Hundreds of thousands of Germans were delighted to witness the election of Angela Merkel as chancellor in 2005. They were rewarded with 13 years of prosperity and a strong political leader.
The Czech Republic now stands on the cusp of potentially changing its leader, who will have the power to turn to the EU to fix its migrants’ issue. O’Brien cautioned that with more than three decades of liberty, democracy, and prosperity behind them, there is little to worry about there. And yet, that is exactly what I worry about: Potential constitutional crises.
There are two significant challenges facing Czech political stability. The first concerns the laws on migrants, and the second concerns a diminished number of MEPs.
Story Continued Below
In December, the Czech Republic will vote on a new constitution. That will give a person such as Karel Schwarzenberg, who is now slated to become prime minister, the power to bring changes if he or she wants to.
Shaun Ewing, principal of Ewing & Associates, a global strategic consulting firm, wrote a well-received book about postwar Germany, “The Third Way.”
The idea of turning to the EU to solve Europe’s collective problem is an idea many Germans—and many other Europeans—believe in. A solid majority of Germans, including urban leaders, stand by Merkel’s decision to take in some 800,000 refugees. In the 2017 general election, Merkel’s Christian Democrats received 29 percent of the national vote—the same percentage it received in 2001. The Social Democrats, with 17 percent, also declined compared to 2001, and the center-left was unable to form a government with the Green Party or the anti-migrant eurosceptic party Law and Justice (EPP).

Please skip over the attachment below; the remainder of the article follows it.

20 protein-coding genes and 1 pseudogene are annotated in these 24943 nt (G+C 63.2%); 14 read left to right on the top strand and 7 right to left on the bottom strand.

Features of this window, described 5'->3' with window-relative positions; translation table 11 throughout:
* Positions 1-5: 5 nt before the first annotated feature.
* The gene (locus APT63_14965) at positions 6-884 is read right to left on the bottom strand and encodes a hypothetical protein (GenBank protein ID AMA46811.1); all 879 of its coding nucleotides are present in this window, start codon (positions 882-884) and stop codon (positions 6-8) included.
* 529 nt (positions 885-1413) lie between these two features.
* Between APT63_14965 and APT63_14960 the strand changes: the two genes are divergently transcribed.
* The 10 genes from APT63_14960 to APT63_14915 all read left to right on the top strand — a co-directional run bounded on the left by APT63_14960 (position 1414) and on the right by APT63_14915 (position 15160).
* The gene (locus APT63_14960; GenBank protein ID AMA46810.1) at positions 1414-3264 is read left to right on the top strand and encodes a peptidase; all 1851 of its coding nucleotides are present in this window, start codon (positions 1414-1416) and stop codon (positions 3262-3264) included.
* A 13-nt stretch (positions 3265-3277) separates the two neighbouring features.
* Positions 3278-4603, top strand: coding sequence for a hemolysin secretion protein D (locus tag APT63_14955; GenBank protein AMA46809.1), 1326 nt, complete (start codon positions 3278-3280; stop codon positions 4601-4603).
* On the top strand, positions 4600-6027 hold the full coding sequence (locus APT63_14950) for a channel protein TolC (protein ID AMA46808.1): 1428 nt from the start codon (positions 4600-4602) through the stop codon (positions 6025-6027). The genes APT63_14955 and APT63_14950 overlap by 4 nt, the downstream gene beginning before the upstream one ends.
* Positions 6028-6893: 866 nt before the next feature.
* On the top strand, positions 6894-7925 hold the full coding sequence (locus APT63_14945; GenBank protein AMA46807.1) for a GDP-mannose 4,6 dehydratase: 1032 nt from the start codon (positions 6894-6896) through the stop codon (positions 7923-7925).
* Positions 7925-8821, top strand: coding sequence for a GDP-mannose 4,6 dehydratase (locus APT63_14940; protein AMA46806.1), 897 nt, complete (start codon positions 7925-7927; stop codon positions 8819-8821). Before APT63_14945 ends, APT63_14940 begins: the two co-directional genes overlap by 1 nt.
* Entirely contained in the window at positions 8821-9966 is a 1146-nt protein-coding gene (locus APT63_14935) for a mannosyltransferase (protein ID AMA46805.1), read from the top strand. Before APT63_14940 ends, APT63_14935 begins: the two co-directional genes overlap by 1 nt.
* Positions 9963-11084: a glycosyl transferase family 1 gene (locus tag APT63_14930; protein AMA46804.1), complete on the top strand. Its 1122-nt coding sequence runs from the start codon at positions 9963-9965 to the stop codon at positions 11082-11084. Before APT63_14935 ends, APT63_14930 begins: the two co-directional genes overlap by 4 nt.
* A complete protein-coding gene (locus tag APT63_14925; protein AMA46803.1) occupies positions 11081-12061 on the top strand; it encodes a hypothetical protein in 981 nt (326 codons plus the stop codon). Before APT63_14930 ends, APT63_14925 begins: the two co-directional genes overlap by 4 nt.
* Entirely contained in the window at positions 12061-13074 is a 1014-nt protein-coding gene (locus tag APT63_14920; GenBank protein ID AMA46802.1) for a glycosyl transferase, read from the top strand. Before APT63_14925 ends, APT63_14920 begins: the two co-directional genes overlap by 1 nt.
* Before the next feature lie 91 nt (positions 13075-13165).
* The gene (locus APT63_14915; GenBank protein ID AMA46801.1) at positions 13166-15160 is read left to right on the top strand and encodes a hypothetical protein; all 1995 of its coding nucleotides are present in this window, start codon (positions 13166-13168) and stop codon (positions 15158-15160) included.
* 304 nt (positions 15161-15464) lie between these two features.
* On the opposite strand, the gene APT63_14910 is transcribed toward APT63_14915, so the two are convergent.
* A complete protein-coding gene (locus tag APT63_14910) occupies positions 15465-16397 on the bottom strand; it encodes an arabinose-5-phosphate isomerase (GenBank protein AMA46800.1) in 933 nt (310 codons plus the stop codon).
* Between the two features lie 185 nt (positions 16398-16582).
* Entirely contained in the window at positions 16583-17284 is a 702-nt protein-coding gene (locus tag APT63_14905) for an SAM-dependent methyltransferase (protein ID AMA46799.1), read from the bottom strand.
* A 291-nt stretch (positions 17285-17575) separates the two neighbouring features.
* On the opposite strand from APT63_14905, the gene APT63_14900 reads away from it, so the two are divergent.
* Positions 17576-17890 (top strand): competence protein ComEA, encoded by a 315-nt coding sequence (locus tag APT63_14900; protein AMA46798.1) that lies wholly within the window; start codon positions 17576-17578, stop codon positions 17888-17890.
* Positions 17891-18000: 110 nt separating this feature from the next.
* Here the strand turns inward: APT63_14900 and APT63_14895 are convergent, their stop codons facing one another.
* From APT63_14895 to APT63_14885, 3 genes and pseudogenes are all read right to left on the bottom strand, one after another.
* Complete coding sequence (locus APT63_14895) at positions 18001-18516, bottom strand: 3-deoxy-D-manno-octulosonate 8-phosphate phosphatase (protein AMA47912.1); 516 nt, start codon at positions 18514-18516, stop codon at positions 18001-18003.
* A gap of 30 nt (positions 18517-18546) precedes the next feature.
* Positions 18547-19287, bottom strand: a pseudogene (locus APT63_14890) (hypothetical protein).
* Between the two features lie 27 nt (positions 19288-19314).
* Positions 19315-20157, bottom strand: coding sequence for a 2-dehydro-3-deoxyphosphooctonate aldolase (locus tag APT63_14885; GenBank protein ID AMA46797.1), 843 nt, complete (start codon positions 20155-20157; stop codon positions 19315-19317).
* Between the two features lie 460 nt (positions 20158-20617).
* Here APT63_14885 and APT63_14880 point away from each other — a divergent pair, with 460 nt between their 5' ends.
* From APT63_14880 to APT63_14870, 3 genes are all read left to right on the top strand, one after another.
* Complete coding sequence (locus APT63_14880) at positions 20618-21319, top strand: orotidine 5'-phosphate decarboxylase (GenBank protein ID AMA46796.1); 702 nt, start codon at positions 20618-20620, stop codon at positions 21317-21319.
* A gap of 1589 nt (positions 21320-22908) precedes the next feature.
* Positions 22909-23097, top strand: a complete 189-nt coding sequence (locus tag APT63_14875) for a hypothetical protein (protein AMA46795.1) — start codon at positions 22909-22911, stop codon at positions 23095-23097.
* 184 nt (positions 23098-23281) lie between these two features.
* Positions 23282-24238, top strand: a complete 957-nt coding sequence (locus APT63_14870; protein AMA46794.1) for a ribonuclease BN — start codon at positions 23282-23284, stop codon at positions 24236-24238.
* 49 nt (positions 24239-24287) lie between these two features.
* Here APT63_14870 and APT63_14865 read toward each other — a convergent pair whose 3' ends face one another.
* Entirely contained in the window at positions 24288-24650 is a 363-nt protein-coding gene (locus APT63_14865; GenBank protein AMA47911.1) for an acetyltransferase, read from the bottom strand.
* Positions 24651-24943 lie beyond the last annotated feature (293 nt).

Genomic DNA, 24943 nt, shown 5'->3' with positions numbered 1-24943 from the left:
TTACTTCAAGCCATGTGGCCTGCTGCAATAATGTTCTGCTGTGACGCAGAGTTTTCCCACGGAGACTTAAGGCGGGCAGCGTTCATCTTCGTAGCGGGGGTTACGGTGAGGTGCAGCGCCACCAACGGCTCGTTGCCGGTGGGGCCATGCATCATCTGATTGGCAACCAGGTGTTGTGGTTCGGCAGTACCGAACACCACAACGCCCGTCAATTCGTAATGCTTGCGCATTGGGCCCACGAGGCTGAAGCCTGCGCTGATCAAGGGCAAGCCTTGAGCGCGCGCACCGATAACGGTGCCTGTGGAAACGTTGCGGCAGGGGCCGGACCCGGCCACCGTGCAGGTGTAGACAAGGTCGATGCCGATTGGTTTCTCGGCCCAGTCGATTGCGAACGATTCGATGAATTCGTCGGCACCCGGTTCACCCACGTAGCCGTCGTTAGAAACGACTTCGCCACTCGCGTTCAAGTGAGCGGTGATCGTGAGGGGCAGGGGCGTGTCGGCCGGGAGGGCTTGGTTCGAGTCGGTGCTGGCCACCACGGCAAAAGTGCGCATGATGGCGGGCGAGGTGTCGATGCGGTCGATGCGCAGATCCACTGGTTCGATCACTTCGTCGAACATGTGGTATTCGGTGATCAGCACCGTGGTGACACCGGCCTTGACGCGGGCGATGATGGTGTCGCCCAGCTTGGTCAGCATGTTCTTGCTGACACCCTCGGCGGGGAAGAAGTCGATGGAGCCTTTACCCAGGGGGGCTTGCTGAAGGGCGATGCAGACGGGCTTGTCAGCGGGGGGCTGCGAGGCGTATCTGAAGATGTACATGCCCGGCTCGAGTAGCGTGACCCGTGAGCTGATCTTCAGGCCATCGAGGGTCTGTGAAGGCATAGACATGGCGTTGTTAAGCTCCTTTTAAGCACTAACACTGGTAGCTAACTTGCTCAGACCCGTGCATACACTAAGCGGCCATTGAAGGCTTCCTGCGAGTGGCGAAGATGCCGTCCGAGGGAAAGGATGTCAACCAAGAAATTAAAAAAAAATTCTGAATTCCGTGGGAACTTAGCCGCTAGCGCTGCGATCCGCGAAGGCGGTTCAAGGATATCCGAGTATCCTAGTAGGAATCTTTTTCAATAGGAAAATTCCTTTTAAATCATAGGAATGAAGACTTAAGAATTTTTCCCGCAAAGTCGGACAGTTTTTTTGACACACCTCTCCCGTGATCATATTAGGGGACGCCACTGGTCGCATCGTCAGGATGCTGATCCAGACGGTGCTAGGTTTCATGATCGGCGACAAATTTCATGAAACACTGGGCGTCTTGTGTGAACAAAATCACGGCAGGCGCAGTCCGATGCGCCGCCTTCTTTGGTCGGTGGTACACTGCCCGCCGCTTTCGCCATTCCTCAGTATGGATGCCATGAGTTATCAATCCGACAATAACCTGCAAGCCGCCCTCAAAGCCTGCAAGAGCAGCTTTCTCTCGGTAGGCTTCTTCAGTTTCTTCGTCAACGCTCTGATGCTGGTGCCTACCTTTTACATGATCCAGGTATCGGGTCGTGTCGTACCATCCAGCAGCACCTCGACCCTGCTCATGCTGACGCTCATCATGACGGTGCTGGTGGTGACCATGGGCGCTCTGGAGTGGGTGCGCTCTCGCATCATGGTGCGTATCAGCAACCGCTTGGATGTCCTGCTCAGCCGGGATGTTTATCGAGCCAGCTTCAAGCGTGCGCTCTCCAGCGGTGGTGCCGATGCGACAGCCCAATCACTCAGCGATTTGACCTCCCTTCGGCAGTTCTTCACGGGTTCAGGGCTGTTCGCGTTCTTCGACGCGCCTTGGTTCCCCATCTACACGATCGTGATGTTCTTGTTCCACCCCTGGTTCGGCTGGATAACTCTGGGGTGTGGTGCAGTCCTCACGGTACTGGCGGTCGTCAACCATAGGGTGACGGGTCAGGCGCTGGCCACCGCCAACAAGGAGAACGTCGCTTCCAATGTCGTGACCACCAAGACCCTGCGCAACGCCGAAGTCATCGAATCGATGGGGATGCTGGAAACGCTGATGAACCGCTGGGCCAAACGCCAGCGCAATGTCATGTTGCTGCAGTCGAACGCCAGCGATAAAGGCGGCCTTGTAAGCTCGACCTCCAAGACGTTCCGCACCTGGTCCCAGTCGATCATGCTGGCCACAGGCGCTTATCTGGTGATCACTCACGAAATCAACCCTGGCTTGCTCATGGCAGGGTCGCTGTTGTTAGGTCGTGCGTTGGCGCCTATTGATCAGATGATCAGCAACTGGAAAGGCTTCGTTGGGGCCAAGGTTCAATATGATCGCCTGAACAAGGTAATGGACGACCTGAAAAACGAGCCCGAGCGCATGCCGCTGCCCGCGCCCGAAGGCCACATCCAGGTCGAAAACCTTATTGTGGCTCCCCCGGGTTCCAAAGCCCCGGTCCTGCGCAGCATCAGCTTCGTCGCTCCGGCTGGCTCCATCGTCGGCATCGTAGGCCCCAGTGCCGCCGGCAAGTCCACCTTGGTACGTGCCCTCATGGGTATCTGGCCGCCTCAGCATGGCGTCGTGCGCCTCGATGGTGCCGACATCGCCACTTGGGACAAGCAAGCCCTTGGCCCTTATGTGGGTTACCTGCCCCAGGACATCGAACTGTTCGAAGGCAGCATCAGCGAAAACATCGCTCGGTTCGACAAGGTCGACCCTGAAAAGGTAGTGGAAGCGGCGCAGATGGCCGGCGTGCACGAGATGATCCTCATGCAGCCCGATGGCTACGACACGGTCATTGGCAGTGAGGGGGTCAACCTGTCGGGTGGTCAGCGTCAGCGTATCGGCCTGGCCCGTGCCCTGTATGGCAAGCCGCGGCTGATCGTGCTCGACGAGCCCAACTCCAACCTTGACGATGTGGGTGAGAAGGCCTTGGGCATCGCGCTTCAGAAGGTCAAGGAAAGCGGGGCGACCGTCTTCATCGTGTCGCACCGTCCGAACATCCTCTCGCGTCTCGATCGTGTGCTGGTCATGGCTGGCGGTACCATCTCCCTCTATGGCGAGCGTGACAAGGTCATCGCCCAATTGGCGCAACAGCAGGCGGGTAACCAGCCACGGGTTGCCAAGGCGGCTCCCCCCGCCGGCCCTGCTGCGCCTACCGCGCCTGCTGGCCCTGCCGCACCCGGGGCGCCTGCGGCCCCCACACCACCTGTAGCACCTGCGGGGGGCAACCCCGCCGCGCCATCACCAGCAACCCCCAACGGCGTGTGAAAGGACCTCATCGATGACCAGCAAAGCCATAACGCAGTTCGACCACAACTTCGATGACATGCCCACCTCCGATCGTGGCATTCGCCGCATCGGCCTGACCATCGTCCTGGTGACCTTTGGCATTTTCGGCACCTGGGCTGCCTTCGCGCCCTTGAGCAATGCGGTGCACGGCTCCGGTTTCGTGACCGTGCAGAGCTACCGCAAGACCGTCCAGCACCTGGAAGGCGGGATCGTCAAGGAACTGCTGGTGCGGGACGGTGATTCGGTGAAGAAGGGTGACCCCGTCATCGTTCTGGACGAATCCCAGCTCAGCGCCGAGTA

The Spanish Socialists and the liberal Ciudadanos Party also tied, with 27 percent, but in the end they each signed an agreement with the EPP, which would take them into its ranks. That is not a happy outcome.
The Law and Justice has already made some gestures to voters on migration—for example, a German candidate for mayor of his hometown did not reject the EU’s border plan for Europe in July, even though his party is traditional anti-immigration. The party now looks to Czech Prime Minister Andrej Babis for help.
Saying more, former Czech president Milos Zeman recently warned at a conference that if the EU acts to help the Czech Republic and the Czech people, “there won’t be anybody to vote for those that are currently in power.”
And yet, compared to the approach that Germany has taken, it is questionable whether the Czech government has a real plan for solving the challenges that confront it.
Another problem is that the Czech Republic is currently down by about one MEP, compared to its quota in 2014. With its EU Parliament representation scheduled to shrink by another 0.3 percent in 2020, it is difficult to determine whether the Czech Republic will fight for its views.
I have a particular concern regarding large numbers of Muslim refugees from Iran and Pakistan. Like Germany, the Czech Republic benefited from large-scale immigration from its neighbors before World War II. But the communists did little to integrate these people, and Czechs still tend to be ethnically Christian. That is something my wife and I see in our restaurant very often; we haven’t really felt we’ve been welcomed into such a diverse city.
Today, the most common way to find out about people’s qualifications and values is through their Facebook profile. But in the Czech Republic, some refugees from the larger nations (e.g., Pakistan and Iran) use a social media site called Gumtree, which is a social media site for vendors and crafters that only requires an email address. So you can easily be served based on what you have to offer on your profile rather than what you think.
Needless to say, the government needs to figure out a strategy about integrating the new arrivals into society, especially when a large percentage of Muslims fail to abide by the law. Regardless of how successful Germany has been integrating its new population, the Czech Republic is nowhere near that position.